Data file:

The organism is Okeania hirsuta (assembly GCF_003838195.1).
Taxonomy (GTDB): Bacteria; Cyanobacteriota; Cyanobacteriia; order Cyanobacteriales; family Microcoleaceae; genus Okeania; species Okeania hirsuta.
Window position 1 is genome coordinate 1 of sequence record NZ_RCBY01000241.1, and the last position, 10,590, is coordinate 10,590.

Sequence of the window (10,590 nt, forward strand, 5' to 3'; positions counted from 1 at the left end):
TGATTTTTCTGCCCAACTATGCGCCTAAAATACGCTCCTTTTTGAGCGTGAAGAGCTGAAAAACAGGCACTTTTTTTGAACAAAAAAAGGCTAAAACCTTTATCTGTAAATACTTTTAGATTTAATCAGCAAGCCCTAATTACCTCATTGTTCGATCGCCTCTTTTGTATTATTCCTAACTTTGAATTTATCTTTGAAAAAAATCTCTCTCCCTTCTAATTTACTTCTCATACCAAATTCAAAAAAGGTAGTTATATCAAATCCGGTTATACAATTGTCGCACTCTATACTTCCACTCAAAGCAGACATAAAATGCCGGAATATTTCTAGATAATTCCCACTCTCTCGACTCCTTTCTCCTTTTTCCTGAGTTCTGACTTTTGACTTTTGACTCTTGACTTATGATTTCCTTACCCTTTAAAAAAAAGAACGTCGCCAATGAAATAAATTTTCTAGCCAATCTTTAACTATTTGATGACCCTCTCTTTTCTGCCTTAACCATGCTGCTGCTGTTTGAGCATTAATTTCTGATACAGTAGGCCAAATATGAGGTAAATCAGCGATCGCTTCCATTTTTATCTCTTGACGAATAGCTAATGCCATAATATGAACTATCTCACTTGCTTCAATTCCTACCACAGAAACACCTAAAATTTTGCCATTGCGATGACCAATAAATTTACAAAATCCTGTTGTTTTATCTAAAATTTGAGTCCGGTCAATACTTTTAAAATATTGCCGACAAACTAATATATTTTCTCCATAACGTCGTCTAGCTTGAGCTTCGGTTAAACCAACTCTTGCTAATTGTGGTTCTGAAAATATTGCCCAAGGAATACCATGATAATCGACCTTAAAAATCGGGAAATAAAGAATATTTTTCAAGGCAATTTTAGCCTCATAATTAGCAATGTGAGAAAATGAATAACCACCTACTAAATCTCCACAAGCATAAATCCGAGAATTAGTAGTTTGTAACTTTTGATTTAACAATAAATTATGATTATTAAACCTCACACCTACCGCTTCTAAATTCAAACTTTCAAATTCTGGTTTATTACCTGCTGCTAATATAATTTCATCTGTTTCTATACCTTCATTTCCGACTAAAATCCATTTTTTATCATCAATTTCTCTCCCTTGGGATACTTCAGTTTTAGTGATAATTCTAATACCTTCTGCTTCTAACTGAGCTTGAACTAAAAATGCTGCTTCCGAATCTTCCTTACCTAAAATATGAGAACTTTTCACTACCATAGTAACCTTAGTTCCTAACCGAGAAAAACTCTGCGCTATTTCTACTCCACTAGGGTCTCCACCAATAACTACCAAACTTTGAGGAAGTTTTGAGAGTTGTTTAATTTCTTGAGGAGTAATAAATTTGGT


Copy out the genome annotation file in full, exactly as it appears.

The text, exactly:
The organism is Okeania hirsuta (assembly GCF_003838195.1).
Taxonomy (GTDB): Bacteria; Cyanobacteriota; Cyanobacteriia; order Cyanobacteriales; family Microcoleaceae; genus Okeania; species Okeania hirsuta.
Window position 1 is genome coordinate 1 of sequence record NZ_RCBY01000241.1, and the last position, 10,590, is coordinate 10,590.

Sequence of the window (10,590 nt, forward strand, 5' to 3'; positions counted from 1 at the left end):
TGATTTTTCTGCCCAACTATGCGCCTAAAATACGCTCCTTTTTGAGCGTGAAGAGCTGAAAAACAGGCACTTTTTTTGAACAAAAAAAGGCTAAAACCTTTATCTGTAAATACTTTTAGATTTAATCAGCAAGCCCTAATTACCTCATTGTTCGATCGCCTCTTTTGTATTATTCCTAACTTTGAATTTATCTTTGAAAAAAATCTCTCTCCCTTCTAATTTACTTCTCATACCAAATTCAAAAAAGGTAGTTATATCAAATCCGGTTATACAATTGTCGCACTCTATACTTCCACTCAAAGCAGACATAAAATGCCGGAATATTTCTAGATAATTCCCACTCTCTCGACTCCTTTCTCCTTTTTCCTGAGTTCTGACTTTTGACTTTTGACTCTTGACTTATGATTTCCTTACCCTTTAAAAAAAAGAACGTCGCCAATGAAATAAATTTTCTAGCCAATCTTTAACTATTTGATGACCCTCTCTTTTCTGCCTTAACCATGCTGCTGCTGTTTGAGCATTAATTTCTGATACAGTAGGCCAAATATGAGGTAAATCAGCGATCGCTTCCATTTTTATCTCTTGACGAATAGCTAATGCCATAATATGAACTATCTCACTTGCTTCAATTCCTACCACAGAAACACCTAAAATTTTGCCATTGCGATGACCAATAAATTTACAAAATCCTGTTGTTTTATCTAAAATTTGAGTCCGGTCAATACTTTTAAAATATTGCCGACAAACTAATATATTTTCTCCATAACGTCGTCTAGCTTGAGCTTCGGTTAAACCAACTCTTGCTAATTGTGGTTCTGAAAATATTGCCCAAGGAATACCATGATAATCGACCTTAAAAATCGGGAAATAAAGAATATTTTTCAAGGCAATTTTAGCCTCATAATTAGCAATGTGAGAAAATGAATAACCACCTACTAAATCTCCACAAGCATAAATCCGAGAATTAGTAGTTTGTAACTTTTGATTTAACAATAAATTATGATTATTAAACCTCACACCTACCGCTTCTAAATTCAAACTTTCAAATTCTGGTTTATTACCTGCTGCTAATATAATTTCATCTGTTTCTATACCTTCATTTCCGACTAAAATCCATTTTTTATCATCAATTTCTCTCCCTTGGGATACTTCAGTTTTAGTGATAATTCTAATACCTTCTGCTTCTAACTGAGCTTGAACTAAAAATGCTGCTTCCGAATCTTCCTTACCTAAAATATGAGAACTTTTCACTACCATAGTAACCTTAGTTCCTAACCGAGAAAAACTCTGCGCTATTTCTACTCCACTAGGGTCTCCACCAATAACTACCAAACTTTGAGGAAGTTTTGAGAGTTGTTTAATTTCTTGAGGAGTAATAAATTTGGT